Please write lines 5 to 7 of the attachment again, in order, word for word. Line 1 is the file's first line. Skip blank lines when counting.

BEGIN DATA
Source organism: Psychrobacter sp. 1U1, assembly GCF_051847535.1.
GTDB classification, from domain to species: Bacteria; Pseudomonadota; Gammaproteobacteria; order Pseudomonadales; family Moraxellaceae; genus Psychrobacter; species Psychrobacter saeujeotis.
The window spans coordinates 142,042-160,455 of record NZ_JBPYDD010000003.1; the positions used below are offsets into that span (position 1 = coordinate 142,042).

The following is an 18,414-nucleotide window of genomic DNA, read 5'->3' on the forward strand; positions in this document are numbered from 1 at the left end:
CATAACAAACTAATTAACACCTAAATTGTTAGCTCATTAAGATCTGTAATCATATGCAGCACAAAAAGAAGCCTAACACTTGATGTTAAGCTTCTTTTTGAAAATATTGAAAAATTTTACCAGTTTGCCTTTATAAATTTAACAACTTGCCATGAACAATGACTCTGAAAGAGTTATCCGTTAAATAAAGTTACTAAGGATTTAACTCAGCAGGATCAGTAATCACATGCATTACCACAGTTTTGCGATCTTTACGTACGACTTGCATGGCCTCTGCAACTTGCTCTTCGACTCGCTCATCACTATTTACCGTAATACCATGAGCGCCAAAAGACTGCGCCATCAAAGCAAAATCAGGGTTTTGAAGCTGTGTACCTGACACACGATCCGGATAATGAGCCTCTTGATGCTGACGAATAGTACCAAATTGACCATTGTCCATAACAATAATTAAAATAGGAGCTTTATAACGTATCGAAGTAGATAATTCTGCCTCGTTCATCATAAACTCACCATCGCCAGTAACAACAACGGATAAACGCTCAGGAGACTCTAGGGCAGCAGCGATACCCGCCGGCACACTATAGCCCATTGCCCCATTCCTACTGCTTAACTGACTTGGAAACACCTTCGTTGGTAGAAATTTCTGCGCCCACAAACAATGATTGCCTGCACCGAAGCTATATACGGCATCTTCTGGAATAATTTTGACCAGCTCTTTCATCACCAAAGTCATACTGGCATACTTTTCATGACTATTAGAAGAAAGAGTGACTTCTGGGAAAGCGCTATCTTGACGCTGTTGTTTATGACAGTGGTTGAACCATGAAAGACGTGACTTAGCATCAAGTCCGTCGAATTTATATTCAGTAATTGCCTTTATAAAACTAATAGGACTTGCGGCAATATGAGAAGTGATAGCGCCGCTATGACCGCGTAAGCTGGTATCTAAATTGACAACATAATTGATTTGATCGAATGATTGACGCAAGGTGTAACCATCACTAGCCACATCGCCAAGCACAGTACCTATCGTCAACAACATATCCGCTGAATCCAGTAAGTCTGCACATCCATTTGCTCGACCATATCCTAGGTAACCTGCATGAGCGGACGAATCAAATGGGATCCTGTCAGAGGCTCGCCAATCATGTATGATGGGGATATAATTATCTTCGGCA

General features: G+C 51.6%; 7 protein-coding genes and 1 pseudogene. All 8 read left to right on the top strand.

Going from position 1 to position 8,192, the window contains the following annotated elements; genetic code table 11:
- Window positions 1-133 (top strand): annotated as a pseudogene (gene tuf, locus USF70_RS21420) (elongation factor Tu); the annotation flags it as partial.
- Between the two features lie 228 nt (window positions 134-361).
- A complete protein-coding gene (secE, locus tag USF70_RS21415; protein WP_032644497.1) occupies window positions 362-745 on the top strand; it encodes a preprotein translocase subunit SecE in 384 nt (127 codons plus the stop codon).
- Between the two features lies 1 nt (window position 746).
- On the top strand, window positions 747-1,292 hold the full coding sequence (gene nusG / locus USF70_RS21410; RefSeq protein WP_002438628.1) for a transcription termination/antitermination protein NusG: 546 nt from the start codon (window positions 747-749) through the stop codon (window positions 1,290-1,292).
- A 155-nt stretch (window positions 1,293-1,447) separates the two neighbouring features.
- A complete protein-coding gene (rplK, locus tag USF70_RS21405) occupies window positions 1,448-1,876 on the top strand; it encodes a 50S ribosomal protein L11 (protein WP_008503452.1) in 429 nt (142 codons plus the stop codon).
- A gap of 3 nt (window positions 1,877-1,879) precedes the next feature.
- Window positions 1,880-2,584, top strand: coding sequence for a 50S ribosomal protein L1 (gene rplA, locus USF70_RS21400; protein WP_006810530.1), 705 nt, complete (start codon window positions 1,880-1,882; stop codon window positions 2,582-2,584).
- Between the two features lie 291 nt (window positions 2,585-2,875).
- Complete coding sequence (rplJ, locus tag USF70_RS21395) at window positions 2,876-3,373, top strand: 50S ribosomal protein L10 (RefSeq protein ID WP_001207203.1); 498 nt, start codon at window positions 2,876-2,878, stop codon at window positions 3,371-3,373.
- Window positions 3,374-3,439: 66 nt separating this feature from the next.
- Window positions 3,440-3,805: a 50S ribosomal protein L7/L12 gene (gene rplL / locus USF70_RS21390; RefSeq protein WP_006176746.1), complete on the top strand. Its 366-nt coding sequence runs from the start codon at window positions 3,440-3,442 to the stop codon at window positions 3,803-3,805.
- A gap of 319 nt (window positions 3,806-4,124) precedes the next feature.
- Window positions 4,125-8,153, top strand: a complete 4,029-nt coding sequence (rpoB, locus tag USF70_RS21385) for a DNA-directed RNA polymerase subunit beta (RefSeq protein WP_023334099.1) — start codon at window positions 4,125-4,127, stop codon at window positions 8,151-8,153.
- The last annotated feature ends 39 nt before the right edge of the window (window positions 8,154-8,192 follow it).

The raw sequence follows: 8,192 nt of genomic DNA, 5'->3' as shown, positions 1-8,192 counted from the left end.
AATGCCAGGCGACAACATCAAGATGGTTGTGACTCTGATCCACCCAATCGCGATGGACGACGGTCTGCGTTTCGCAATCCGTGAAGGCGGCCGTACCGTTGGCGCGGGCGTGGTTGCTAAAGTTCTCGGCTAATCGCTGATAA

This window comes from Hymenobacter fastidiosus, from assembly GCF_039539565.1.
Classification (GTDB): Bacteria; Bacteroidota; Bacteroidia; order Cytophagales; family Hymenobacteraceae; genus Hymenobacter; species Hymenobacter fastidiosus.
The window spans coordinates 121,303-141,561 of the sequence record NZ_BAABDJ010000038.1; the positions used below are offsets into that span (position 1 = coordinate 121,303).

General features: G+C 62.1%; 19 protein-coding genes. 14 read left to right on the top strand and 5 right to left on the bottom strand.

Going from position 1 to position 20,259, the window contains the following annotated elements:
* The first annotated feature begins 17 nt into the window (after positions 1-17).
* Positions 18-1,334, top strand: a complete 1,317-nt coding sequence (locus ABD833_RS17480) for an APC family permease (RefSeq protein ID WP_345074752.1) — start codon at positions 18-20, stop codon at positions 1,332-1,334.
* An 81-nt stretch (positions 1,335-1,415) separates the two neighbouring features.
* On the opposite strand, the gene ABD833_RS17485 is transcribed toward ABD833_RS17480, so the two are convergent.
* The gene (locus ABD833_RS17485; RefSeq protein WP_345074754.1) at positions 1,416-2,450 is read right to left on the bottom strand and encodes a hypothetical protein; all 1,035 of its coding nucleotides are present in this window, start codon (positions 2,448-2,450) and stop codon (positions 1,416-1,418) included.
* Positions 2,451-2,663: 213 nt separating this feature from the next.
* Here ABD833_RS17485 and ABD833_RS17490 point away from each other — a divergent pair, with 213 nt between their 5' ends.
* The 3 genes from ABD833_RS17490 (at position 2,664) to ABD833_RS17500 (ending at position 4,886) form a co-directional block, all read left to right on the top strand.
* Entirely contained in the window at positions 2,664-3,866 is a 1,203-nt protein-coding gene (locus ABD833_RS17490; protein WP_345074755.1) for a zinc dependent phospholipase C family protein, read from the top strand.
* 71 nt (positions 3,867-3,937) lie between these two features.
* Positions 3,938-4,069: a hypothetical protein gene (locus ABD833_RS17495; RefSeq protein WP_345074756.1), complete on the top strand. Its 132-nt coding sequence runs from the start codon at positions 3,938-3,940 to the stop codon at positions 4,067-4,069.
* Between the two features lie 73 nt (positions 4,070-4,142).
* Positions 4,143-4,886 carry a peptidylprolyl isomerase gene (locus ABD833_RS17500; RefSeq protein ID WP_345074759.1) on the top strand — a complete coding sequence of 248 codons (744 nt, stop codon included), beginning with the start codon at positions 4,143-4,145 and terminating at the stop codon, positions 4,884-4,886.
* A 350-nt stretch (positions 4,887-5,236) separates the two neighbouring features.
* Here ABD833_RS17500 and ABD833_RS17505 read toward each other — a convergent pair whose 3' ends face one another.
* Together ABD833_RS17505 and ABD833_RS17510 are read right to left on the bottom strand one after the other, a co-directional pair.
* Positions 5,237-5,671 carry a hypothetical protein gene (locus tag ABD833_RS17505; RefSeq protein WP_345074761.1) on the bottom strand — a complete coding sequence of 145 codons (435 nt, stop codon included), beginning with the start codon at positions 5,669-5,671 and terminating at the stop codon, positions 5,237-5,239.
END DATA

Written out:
CATAACAAACTAATTAACACCTAAATTGTTAGCTCATTAAGATCTGTAATCATATGCAGCACAAAAAGAAGCCTAACACTTGATGTTAAGCTTCTTTTTGAAAATATTGAAAAATTTTACCAGTTTGCCTTTATAAATTTAACAACTTGCCATGAACAATGACTCTGAAAGAGTTATCCGTTAAATAAAGTTACTAAGGATTTAACTCAGCAGGATCAGTAATCACATGCATTACCACAGTTTTGCGATCTTTACGTACGACTTGCATGGCCTCTGCAACTTGCTCTTCGACTCGCTCATCACTATTTACCGTAATACCATGAGCGCCAAAAGACTGCGCCATCAAAGCAAAATCAGGGTTTTGAAGCTGTGTACCTGACACACGATCCGGATAATGAGCCTCTTGATGCTGACGAATAGTACCAAATTGACCATTGTCCATAACAATAATTAAAATAGGAGCTTTATAACGTATCGAAGTAGATAATTCTGCCTCGTTCATCATAAACTCACCATCGCCAGTAACAACAACGGATAAACGCTCAGGAGACTCTAGGGCAGCAGCGATACCCGCCGGCACACTATAGCCCATTGCCCCATTCCTACTGCTTAACTGACTTGGAAACACCTTCGTTGGTAGAAATTTCTGCGCCCACAAACAATGATTGCCTGCACCGAAGCTATATACGGCATCTTCTGGAATAATTTTGACCAGCTCTTTCATCACCAAAGTCATACTGGCATACTTTTCATGACTATTAGAAGAAAGAGTGACTTCTGGGAAAGCGCTATCTTGACGCTGTTGTTTATGACAGTGGTTGAACCATGAAAGACGTGACTTAGCATCAAGTCCGTCGAATTTATATTCAGTAATTGCCTTTATAAAACTAATAGGACTTGCGGCAATATGAGAAGTGATAGCGCCGCTATGACCGCGTAAGCTGGTATCTAAATTGACAACATAATTGATTTGATCGAATGATTGACGCAAGGTGTAACCATCACTAGCCACATCGCCAAGCACAGTACCTATCGTCAACAACATATCCGCTGAATCCAGTAAGTCTGCACATCCATTTGCTCGACCATATCCTAGGTAACCTGCATGAGCGGACGAATCAAATGGGATCCTGTCAGAGGCTCGCCAATCATGTATGATGGGGATATAATTATCTTCGGCA

General features: G+C 51.6%; 7 protein-coding genes and 1 pseudogene. All 8 read left to right on the top strand.

Going from position 1 to position 8,192, the window contains the following annotated elements; genetic code table 11: